Does the changing nature of the global economy mean that the world is about to experience - or is already experiencing - a period of deglobalisation, as in the interwar period?
The closely integrated global economy of the late 19th century - a time of widespread and fast-growing trade, global capital flows and high migration - unravelled in the interwar period.
Understanding the last period of unravelling is crucial to judging the risks this time around.
Since the financial crisis, the pace of integration of the global economy certainly looks to have slowed.
World trade growth, which, over the 1990s and 2000s, easily outpaced global GDP growth, has been expanding at a slower rate than global output.
Various factors can be pinpointed as the cause: the changing nature of global supply chains, a lack of trade liberalisation (the lack of further liberalisation has been more important than rising protectionism) or banks and financial services firms choosing to pull back from international operations.
A regional future?
It certainly looks like that this slowing is more than merely a cyclical downturn in global trade. Something structural and longer lasting appears to be at work.
The consultancy firm Capital Economics today asks, "is globalisation dead?", concluding that it isn't dead but merely resting, and that the pace has slowed but the process will continue.
There are signs, though, that the nature of globalisation may be beginning to change - and that is as much about geopolitics as raw economics.
Even Capital Economics' relatively optimistic take today notes that:
"Trade and investment agreements should eventually unleash a fresh wave of economic integration, even if they are formed on a regional rather than global basis."
The future of the world economy may be less about "globalisation" and more about "regionalisation".
To understand why, it is worth starting with China. According to IMF data (adjusting for relative prices) in 1980 the Chinese economy represented around 2% of the global economy, while the United States represented around 23%. Last year they each amounted to around 16%.
That, in just over a generation, is a striking change.
Even if China's rate of growth dips in the coming years by weight of population alone China is set to be the largest economy in the world, even if Chinese living standards remain low compared to the West.
Many observers have been tempted to compare China's eclipse of the US (economically at least), to the US's eclipse of Britain in the 20th century.
Just as the Pax Britannica gave way to a post-World War Two Pax Americana, talk of the "Chinese Century" has been commonplace.
But that is to misunderstand the economic history of the last two centuries.
Multipower global outlook
The extent of American economic dominance over the last few decades has been truly exceptional , as has the extent of US power.
From the 1870s until the First World War, the height of British imperial power, the British economy never represented more than 10% of global GDP.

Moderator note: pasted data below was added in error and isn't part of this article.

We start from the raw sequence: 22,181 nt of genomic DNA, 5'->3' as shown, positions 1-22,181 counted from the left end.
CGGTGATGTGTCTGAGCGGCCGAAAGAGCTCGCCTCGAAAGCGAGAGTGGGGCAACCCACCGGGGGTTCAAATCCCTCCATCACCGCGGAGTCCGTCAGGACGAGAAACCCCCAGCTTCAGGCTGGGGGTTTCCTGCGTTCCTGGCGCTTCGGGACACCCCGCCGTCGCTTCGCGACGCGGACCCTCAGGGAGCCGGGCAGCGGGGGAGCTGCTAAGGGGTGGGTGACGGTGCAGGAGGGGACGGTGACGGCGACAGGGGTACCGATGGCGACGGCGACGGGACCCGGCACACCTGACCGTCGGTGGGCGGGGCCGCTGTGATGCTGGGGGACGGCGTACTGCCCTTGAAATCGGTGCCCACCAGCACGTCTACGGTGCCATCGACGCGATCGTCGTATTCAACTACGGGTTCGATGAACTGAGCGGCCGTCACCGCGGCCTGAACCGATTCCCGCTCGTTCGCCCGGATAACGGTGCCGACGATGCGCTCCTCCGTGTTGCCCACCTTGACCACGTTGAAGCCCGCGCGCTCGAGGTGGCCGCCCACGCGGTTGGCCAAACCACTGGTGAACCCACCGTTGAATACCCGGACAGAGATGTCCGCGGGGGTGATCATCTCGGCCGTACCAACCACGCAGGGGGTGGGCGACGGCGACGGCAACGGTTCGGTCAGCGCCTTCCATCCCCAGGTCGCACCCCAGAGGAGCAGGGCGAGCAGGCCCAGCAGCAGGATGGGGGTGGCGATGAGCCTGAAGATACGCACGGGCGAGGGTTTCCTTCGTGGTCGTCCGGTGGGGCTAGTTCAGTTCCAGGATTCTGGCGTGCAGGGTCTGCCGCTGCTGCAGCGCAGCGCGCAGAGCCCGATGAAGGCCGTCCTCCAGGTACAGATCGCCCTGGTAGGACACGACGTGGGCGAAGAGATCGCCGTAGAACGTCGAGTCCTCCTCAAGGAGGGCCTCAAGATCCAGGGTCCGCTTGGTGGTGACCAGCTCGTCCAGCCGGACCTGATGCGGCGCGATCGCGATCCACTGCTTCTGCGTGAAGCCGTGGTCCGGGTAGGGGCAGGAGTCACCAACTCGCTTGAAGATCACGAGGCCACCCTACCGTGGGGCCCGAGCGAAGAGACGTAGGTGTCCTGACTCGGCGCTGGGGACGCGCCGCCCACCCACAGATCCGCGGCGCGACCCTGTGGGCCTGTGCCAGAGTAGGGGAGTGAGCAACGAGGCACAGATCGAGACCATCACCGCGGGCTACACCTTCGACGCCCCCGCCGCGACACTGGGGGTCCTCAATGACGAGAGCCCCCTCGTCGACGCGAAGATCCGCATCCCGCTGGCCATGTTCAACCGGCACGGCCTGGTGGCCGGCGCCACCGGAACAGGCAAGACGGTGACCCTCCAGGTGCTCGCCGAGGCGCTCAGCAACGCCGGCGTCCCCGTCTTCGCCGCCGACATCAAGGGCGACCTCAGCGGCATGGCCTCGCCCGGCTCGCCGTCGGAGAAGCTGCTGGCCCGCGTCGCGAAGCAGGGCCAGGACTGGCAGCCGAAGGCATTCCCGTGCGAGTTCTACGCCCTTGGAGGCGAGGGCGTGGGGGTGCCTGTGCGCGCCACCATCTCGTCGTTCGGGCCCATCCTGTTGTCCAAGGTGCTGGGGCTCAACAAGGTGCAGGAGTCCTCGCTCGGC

Even adding in the Empire doesn't get the total share to the levels of the levels the US achieved in the 1950s and 1960s.
While the British Empire was a major factor in world politics, Britain always had to share power globally.
The new geography of global economics is far more similar to that of the late 19th century than the late 20th.
Adam Posen, a former member of the Bank of England's Monetary Policy Committee, has noted before that the "new normal" is really the "old normal".
Specifically, a world of multiple economic powers would see less strict rule enforcement and greater volatility than a world dominated by the US.
More than one major currency would play a decisive role, intellectual property rights would be harder to enforce and yet globalisation would continue.
All of which would suggest the decline of US economic hegemony and the rise of China is perfectly compatible with an increasingly integrated global economy.
But that doesn't mean globalisation in an era of multiple economic powers will be like globalisation in a unipower era.
The roots of the deglobalisation of the 1920s and the 1930s can be found well before the Great War.
British policymakers in particular began to fret about the relative decline of the UK economy and the rise of other powers from the 1870s onwards.
The reaction of many was to drop their traditional desire for an open, trading world economy and turn towards the empire.
As one historian has put it: "[In the 1880s and 1890s] international exhibitions were replaced by colonial exhibitions; companies reorganised on an imperial basis; even education and patterns of travel to some extent became imperial, rather than cosmopolitan."
As Capital Economics have argued the future of global trade deals may well be regional, rather than global.
It's hard not to detect the whiff of geopolitics in the US attempt to sign a grand deal in Asia, excluding China. Meanwhile, China's international economic strategy (as analysed by former UBS chief economist George Magnus) is following a similar regional pivot, aiming to bind together diverse countries in a "New Silk Road Economic Order".
The globalisation of the 1980s to 2000s was genuinely global; the globalisation of the 2010s and 2020s may be much more regional.
The globalisation of the last 30 years may have contributed to lower interest rates, slower wage growth and booming asset markets.
It remains unclear if "regionalisation" would do the same.